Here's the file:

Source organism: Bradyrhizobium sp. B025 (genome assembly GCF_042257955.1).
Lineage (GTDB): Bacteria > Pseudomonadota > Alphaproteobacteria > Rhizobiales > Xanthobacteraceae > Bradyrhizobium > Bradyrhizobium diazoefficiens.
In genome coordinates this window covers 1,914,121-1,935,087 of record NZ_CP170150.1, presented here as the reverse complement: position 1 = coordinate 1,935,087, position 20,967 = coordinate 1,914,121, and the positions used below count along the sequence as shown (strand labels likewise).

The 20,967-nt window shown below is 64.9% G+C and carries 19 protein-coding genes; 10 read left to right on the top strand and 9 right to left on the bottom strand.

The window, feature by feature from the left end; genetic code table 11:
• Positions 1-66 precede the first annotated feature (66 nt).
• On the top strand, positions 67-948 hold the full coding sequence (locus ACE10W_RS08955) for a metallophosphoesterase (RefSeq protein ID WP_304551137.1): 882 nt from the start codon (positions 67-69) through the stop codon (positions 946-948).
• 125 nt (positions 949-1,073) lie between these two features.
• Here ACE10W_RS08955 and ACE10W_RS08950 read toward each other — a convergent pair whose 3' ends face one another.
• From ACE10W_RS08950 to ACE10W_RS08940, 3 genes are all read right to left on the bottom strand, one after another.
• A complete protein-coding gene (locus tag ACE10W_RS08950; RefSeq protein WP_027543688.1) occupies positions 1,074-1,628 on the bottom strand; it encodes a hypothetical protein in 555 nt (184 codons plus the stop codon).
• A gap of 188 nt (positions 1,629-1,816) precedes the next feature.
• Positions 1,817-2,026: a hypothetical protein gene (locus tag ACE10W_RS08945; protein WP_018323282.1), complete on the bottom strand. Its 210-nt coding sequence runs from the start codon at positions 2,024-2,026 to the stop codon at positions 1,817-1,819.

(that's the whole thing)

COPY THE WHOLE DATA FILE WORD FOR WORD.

Source organism: Bradyrhizobium sp. B025 (genome assembly GCF_042257955.1).
Lineage (GTDB): Bacteria > Pseudomonadota > Alphaproteobacteria > Rhizobiales > Xanthobacteraceae > Bradyrhizobium > Bradyrhizobium diazoefficiens.
In genome coordinates this window covers 1,914,121-1,935,087 of record NZ_CP170150.1, presented here as the reverse complement: position 1 = coordinate 1,935,087, position 20,967 = coordinate 1,914,121, and the positions used below count along the sequence as shown (strand labels likewise).

The 20,967-nt window shown below is 64.9% G+C and carries 19 protein-coding genes; 10 read left to right on the top strand and 9 right to left on the bottom strand.

The window, feature by feature from the left end; genetic code table 11:
• Positions 1-66 precede the first annotated feature (66 nt).
• On the top strand, positions 67-948 hold the full coding sequence (locus ACE10W_RS08955) for a metallophosphoesterase (RefSeq protein ID WP_304551137.1): 882 nt from the start codon (positions 67-69) through the stop codon (positions 946-948).
• 125 nt (positions 949-1,073) lie between these two features.
• Here ACE10W_RS08955 and ACE10W_RS08950 read toward each other — a convergent pair whose 3' ends face one another.
• From ACE10W_RS08950 to ACE10W_RS08940, 3 genes are all read right to left on the bottom strand, one after another.
• A complete protein-coding gene (locus tag ACE10W_RS08950; RefSeq protein WP_027543688.1) occupies positions 1,074-1,628 on the bottom strand; it encodes a hypothetical protein in 555 nt (184 codons plus the stop codon).
• A gap of 188 nt (positions 1,629-1,816) precedes the next feature.
• Positions 1,817-2,026: a hypothetical protein gene (locus tag ACE10W_RS08945; protein WP_018323282.1), complete on the bottom strand. Its 210-nt coding sequence runs from the start codon at positions 2,024-2,026 to the stop codon at positions 1,817-1,819.